Games

Steam improves support for PS5 DualSense controllers

The PlayStation 5 landed in the UK (and the week before) last week, bringing a new glossy DualSense controller. Steam also quickly implemented initial support. Over the weekend, Valve has improved its support. This means you’ll be able to use DualSense’s gorgeous LEDs, trackpads, rumble and gyro features in your Steam games.

Full support for all of this is available on the public beta Steam desktop client and will be properly deployed to Steam after further testing. Examples of games that fully support the controller include Death Stranding, No Man’s Sky, and Horizon: Zero Dawn, but all games that use the Steam Input API are fully compatible with the controller and are fully compatible with the controller. “No developer updates are needed,” they say. .. “It works.”

But I tested it all myself a bit. Steam recognizes DualSense in Big Picture mode, but the latency seemed to be very bad (I tried using both BlueTooth and a wired connection). I think part of the problem, at least on my part, was a bug in Steam as Windows tried to recognize the controller as an audio device (the still useful Windows). This was a problem that previously occurred on PS4 controllers and was only fixed by Windows Update at the time. Of course, the results can be different and are still in beta, so take this as a small warning that your PS5 controller may not yet be fully functional.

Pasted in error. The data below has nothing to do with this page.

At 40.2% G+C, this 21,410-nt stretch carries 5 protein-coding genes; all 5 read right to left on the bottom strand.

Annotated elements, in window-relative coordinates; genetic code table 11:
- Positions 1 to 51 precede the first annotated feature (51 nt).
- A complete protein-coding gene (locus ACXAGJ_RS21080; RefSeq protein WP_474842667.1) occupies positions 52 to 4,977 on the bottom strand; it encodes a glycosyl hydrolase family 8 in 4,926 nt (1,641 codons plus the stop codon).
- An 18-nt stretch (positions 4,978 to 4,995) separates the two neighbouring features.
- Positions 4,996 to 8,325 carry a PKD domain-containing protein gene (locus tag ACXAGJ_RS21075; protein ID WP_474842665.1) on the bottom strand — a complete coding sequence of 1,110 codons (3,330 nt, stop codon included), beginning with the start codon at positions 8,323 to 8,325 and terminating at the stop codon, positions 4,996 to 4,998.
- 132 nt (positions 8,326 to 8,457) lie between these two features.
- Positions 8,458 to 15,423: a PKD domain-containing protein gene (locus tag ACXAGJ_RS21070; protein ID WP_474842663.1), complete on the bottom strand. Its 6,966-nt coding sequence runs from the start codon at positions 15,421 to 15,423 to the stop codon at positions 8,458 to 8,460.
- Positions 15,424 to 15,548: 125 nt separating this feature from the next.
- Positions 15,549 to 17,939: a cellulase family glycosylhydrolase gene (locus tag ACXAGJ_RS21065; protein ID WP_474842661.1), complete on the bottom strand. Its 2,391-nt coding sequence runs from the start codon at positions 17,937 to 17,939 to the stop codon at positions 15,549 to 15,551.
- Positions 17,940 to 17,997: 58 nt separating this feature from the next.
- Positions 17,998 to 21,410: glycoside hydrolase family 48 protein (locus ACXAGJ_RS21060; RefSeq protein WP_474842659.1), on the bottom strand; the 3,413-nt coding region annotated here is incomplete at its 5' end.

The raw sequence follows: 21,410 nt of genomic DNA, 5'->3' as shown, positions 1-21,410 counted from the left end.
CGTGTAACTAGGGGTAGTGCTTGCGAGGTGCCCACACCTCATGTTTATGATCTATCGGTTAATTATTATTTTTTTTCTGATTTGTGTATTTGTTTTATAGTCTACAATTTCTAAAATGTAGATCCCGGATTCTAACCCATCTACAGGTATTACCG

Nothing is said about whether Steam can take advantage of DualSense’s great tactile sensation. The controller trigger has adaptive feedback when playing a particular PS5 game, which is actually great. The most obvious example is that you can feel tension when pulling back the strings, or resistance when trying to crush something. I don’t know how it works on my PC, but I hope it works. That’s what I initially thought was a bit of a gimmick, but it’s really very cool.

Valve also publishes statistics on the number of people actually using the controller on their PC. Over the last two years, the number of players who use controllers daily on Steam has doubled, with PlayStation controllers accounting for 21.6% of all “controller sessions,” they say.

The way they talk about it makes it seem like many people didn’t know that others liked connecting controllers to their PCs. Is this a thing? I always enjoy using the PS4 controller for more relaxed games like Stardew Valley and Sea Of Thieves. Sure, I wouldn’t use it for shooters like Rainbow Six Siege that require precise aiming, but it’s very useful to have an option that doesn’t always lean on the keyboard.

Both the PS5 and the Xbox Series X are currently on the market, they are pretty decent technology and include a controller. Our hardware queen, Catherine, tried to build her own Xbox Series X PC last week, but it was very expensive to build.

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Steam has improved support for the PS5 DualSense controller

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